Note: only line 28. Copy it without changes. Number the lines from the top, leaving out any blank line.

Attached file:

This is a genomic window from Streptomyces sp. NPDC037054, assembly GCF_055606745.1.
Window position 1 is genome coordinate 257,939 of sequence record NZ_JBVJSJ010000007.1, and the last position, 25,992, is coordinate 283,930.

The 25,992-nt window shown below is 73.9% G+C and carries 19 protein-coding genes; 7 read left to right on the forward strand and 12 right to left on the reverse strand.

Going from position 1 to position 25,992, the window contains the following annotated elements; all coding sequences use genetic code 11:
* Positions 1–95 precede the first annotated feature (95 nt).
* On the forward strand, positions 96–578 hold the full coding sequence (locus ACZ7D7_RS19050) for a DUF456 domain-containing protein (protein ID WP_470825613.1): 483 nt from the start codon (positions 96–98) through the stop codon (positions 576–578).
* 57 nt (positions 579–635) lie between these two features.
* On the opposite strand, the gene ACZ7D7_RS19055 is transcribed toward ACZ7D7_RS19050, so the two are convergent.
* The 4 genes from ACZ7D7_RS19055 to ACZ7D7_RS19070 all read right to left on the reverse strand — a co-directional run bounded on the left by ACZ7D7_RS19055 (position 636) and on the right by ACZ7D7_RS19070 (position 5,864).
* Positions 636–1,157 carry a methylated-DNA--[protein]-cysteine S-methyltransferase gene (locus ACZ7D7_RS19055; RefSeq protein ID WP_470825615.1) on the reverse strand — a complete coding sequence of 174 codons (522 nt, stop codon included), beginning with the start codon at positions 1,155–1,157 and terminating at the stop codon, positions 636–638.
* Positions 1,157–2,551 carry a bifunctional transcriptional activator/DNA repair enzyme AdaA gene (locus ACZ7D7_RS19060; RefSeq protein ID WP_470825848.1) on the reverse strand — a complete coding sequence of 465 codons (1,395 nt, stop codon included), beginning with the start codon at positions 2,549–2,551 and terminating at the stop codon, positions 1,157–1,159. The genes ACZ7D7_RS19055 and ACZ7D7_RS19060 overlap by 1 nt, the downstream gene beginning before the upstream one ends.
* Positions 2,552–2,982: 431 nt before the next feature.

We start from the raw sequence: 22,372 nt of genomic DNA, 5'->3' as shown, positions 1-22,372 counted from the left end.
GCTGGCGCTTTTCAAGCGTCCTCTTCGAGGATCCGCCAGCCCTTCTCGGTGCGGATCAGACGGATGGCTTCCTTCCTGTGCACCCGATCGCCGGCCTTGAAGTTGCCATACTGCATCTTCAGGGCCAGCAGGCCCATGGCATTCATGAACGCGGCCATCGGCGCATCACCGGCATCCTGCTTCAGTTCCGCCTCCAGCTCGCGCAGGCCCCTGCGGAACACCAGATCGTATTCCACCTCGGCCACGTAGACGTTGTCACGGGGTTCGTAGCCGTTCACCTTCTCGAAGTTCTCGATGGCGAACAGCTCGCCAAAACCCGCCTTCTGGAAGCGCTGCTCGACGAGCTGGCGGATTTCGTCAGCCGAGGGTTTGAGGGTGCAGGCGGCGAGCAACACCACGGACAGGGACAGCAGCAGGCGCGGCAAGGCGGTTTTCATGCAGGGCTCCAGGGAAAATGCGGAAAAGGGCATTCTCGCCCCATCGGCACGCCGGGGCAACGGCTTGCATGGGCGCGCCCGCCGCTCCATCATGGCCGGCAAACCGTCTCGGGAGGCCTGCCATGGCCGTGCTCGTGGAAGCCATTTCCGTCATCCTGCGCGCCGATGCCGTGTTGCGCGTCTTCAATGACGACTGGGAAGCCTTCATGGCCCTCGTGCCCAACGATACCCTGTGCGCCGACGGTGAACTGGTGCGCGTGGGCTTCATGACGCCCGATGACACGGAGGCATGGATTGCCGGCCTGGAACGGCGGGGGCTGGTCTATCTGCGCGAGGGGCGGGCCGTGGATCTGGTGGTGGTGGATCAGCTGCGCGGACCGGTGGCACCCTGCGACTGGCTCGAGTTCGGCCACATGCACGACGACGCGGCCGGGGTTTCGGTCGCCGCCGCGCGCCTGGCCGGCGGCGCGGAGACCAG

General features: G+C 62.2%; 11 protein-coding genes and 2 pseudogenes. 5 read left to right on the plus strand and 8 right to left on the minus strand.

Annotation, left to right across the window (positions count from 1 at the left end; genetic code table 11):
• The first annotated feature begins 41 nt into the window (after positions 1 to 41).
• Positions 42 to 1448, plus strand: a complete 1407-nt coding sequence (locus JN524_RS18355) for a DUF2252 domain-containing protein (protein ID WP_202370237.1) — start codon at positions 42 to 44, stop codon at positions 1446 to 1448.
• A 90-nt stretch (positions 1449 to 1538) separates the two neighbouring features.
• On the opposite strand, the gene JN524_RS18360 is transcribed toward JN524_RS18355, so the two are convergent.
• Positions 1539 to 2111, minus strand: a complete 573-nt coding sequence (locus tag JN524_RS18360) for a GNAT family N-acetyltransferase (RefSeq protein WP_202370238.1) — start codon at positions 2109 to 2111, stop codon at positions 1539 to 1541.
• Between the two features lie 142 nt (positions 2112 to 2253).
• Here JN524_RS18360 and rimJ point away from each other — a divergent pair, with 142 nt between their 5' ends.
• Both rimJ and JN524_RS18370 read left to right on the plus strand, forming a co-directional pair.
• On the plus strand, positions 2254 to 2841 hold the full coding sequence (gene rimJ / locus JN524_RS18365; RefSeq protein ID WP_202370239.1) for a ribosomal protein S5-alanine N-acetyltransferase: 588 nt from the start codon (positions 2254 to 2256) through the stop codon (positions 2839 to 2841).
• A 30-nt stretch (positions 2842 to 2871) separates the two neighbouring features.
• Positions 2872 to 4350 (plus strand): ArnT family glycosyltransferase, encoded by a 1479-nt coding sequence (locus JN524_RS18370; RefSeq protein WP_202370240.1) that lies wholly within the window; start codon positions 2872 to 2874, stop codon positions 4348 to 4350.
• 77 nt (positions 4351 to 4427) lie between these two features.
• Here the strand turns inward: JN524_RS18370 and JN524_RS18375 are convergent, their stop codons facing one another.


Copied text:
• 77 nt (positions 4351 to 4427) lie between these two features.